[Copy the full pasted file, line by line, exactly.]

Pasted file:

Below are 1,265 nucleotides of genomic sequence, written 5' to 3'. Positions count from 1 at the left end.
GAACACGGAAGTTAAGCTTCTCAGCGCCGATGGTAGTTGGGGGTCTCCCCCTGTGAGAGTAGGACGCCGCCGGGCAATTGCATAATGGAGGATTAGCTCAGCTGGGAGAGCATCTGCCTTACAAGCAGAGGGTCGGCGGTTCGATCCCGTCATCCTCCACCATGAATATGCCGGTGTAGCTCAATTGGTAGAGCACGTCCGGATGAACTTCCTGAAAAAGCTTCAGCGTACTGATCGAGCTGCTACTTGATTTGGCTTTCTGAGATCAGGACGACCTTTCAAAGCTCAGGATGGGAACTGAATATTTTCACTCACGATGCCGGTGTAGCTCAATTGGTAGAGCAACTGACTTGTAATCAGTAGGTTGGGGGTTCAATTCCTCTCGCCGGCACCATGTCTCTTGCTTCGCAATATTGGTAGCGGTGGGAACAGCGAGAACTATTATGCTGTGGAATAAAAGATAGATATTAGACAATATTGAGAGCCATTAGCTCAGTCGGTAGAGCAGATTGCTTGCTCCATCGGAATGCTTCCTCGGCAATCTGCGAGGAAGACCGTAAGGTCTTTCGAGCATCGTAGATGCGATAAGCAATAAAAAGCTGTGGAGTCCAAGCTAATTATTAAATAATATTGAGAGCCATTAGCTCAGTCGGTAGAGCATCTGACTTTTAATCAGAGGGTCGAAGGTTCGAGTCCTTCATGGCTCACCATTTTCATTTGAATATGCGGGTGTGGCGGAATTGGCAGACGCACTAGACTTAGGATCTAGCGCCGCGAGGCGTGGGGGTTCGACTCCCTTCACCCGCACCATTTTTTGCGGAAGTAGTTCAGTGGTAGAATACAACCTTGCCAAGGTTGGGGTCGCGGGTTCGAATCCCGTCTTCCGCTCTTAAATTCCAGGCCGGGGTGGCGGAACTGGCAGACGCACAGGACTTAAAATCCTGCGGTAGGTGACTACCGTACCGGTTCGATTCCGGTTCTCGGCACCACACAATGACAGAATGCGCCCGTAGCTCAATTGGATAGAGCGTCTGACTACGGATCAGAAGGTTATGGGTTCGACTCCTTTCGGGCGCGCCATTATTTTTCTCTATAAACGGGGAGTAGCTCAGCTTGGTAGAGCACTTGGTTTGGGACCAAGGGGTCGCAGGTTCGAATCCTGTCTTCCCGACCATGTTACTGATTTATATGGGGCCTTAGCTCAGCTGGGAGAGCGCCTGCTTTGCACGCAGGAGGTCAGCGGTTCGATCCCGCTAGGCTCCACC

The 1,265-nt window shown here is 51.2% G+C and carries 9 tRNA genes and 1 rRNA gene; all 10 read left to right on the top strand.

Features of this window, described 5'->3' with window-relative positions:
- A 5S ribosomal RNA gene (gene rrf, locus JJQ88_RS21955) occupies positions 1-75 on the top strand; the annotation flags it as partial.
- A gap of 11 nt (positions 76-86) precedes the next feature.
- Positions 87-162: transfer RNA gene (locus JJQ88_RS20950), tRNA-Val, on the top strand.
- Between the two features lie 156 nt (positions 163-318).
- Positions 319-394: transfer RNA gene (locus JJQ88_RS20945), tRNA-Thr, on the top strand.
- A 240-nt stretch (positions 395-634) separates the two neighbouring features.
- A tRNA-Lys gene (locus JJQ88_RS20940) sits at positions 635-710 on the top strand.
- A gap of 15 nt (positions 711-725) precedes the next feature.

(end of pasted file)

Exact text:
Below are 1,265 nucleotides of genomic sequence, written 5' to 3'. Positions count from 1 at the left end.
GAACACGGAAGTTAAGCTTCTCAGCGCCGATGGTAGTTGGGGGTCTCCCCCTGTGAGAGTAGGACGCCGCCGGGCAATTGCATAATGGAGGATTAGCTCAGCTGGGAGAGCATCTGCCTTACAAGCAGAGGGTCGGCGGTTCGATCCCGTCATCCTCCACCATGAATATGCCGGTGTAGCTCAATTGGTAGAGCACGTCCGGATGAACTTCCTGAAAAAGCTTCAGCGTACTGATCGAGCTGCTACTTGATTTGGCTTTCTGAGATCAGGACGACCTTTCAAAGCTCAGGATGGGAACTGAATATTTTCACTCACGATGCCGGTGTAGCTCAATTGGTAGAGCAACTGACTTGTAATCAGTAGGTTGGGGGTTCAATTCCTCTCGCCGGCACCATGTCTCTTGCTTCGCAATATTGGTAGCGGTGGGAACAGCGAGAACTATTATGCTGTGGAATAAAAGATAGATATTAGACAATATTGAGAGCCATTAGCTCAGTCGGTAGAGCAGATTGCTTGCTCCATCGGAATGCTTCCTCGGCAATCTGCGAGGAAGACCGTAAGGTCTTTCGAGCATCGTAGATGCGATAAGCAATAAAAAGCTGTGGAGTCCAAGCTAATTATTAAATAATATTGAGAGCCATTAGCTCAGTCGGTAGAGCATCTGACTTTTAATCAGAGGGTCGAAGGTTCGAGTCCTTCATGGCTCACCATTTTCATTTGAATATGCGGGTGTGGCGGAATTGGCAGACGCACTAGACTTAGGATCTAGCGCCGCGAGGCGTGGGGGTTCGACTCCCTTCACCCGCACCATTTTTTGCGGAAGTAGTTCAGTGGTAGAATACAACCTTGCCAAGGTTGGGGTCGCGGGTTCGAATCCCGTCTTCCGCTCTTAAATTCCAGGCCGGGGTGGCGGAACTGGCAGACGCACAGGACTTAAAATCCTGCGGTAGGTGACTACCGTACCGGTTCGATTCCGGTTCTCGGCACCACACAATGACAGAATGCGCCCGTAGCTCAATTGGATAGAGCGTCTGACTACGGATCAGAAGGTTATGGGTTCGACTCCTTTCGGGCGCGCCATTATTTTTCTCTATAAACGGGGAGTAGCTCAGCTTGGTAGAGCACTTGGTTTGGGACCAAGGGGTCGCAGGTTCGAATCCTGTCTTCCCGACCATGTTACTGATTTATATGGGGCCTTAGCTCAGCTGGGAGAGCGCCTGCTTTGCACGCAGGAGGTCAGCGGTTCGATCCCGCTAGGCTCCACC

The 1,265-nt window shown here is 51.2% G+C and carries 9 tRNA genes and 1 rRNA gene; all 10 read left to right on the top strand.

Features of this window, described 5'->3' with window-relative positions:
- A 5S ribosomal RNA gene (gene rrf, locus JJQ88_RS21955) occupies positions 1-75 on the top strand; the annotation flags it as partial.
- A gap of 11 nt (positions 76-86) precedes the next feature.
- Positions 87-162: transfer RNA gene (locus JJQ88_RS20950), tRNA-Val, on the top strand.
- Between the two features lie 156 nt (positions 163-318).
- Positions 319-394: transfer RNA gene (locus JJQ88_RS20945), tRNA-Thr, on the top strand.
- A 240-nt stretch (positions 395-634) separates the two neighbouring features.
- A tRNA-Lys gene (locus JJQ88_RS20940) sits at positions 635-710 on the top strand.
- A gap of 15 nt (positions 711-725) precedes the next feature.